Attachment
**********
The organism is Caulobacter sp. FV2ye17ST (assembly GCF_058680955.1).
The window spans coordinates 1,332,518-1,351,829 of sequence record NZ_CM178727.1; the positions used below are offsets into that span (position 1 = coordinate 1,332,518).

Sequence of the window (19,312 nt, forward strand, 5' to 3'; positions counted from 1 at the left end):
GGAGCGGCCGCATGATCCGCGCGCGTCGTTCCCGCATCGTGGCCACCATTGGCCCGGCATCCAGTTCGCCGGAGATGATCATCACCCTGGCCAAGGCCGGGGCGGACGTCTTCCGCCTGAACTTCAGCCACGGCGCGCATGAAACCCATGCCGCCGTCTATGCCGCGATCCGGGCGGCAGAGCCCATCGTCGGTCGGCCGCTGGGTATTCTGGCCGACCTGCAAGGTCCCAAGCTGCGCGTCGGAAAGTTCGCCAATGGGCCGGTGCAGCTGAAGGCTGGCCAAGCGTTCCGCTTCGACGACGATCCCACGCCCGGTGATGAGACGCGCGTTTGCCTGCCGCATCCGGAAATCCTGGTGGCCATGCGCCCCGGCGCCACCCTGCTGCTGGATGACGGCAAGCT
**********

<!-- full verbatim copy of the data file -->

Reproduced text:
The organism is Caulobacter sp. FV2ye17ST (assembly GCF_058680955.1).
The window spans coordinates 1,332,518-1,351,829 of sequence record NZ_CM178727.1; the positions used below are offsets into that span (position 1 = coordinate 1,332,518).

Sequence of the window (19,312 nt, forward strand, 5' to 3'; positions counted from 1 at the left end):
GGAGCGGCCGCATGATCCGCGCGCGTCGTTCCCGCATCGTGGCCACCATTGGCCCGGCATCCAGTTCGCCGGAGATGATCATCACCCTGGCCAAGGCCGGGGCGGACGTCTTCCGCCTGAACTTCAGCCACGGCGCGCATGAAACCCATGCCGCCGTCTATGCCGCGATCCGGGCGGCAGAGCCCATCGTCGGTCGGCCGCTGGGTATTCTGGCCGACCTGCAAGGTCCCAAGCTGCGCGTCGGAAAGTTCGCCAATGGGCCGGTGCAGCTGAAGGCTGGCCAAGCGTTCCGCTTCGACGACGATCCCACGCCCGGTGATGAGACGCGCGTTTGCCTGCCGCATCCGGAAATCCTGGTGGCCATGCGCCCCGGCGCCACCCTGCTGCTGGATGACGGCAAGCT